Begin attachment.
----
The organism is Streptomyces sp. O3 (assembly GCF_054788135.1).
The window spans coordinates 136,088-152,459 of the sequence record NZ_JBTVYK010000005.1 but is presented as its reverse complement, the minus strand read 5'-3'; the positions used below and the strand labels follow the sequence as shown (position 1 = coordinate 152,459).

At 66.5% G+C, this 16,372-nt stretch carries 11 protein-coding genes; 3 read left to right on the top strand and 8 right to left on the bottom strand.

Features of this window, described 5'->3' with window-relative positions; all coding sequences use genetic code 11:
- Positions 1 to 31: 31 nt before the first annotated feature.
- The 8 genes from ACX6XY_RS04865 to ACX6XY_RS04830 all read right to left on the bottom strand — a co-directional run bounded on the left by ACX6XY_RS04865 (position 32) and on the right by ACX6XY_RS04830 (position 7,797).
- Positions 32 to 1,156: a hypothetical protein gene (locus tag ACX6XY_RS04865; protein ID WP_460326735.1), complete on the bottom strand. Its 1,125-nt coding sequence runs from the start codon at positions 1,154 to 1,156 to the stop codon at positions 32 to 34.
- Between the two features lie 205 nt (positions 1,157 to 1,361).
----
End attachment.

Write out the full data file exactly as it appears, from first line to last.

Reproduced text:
The organism is Streptomyces sp. O3 (assembly GCF_054788135.1).
The window spans coordinates 136,088-152,459 of the sequence record NZ_JBTVYK010000005.1 but is presented as its reverse complement, the minus strand read 5'-3'; the positions used below and the strand labels follow the sequence as shown (position 1 = coordinate 152,459).

At 66.5% G+C, this 16,372-nt stretch carries 11 protein-coding genes; 3 read left to right on the top strand and 8 right to left on the bottom strand.

Features of this window, described 5'->3' with window-relative positions; all coding sequences use genetic code 11:
- Positions 1 to 31: 31 nt before the first annotated feature.
- The 8 genes from ACX6XY_RS04865 to ACX6XY_RS04830 all read right to left on the bottom strand — a co-directional run bounded on the left by ACX6XY_RS04865 (position 32) and on the right by ACX6XY_RS04830 (position 7,797).
- Positions 32 to 1,156: a hypothetical protein gene (locus tag ACX6XY_RS04865; protein ID WP_460326735.1), complete on the bottom strand. Its 1,125-nt coding sequence runs from the start codon at positions 1,154 to 1,156 to the stop codon at positions 32 to 34.
- Between the two features lie 205 nt (positions 1,157 to 1,361).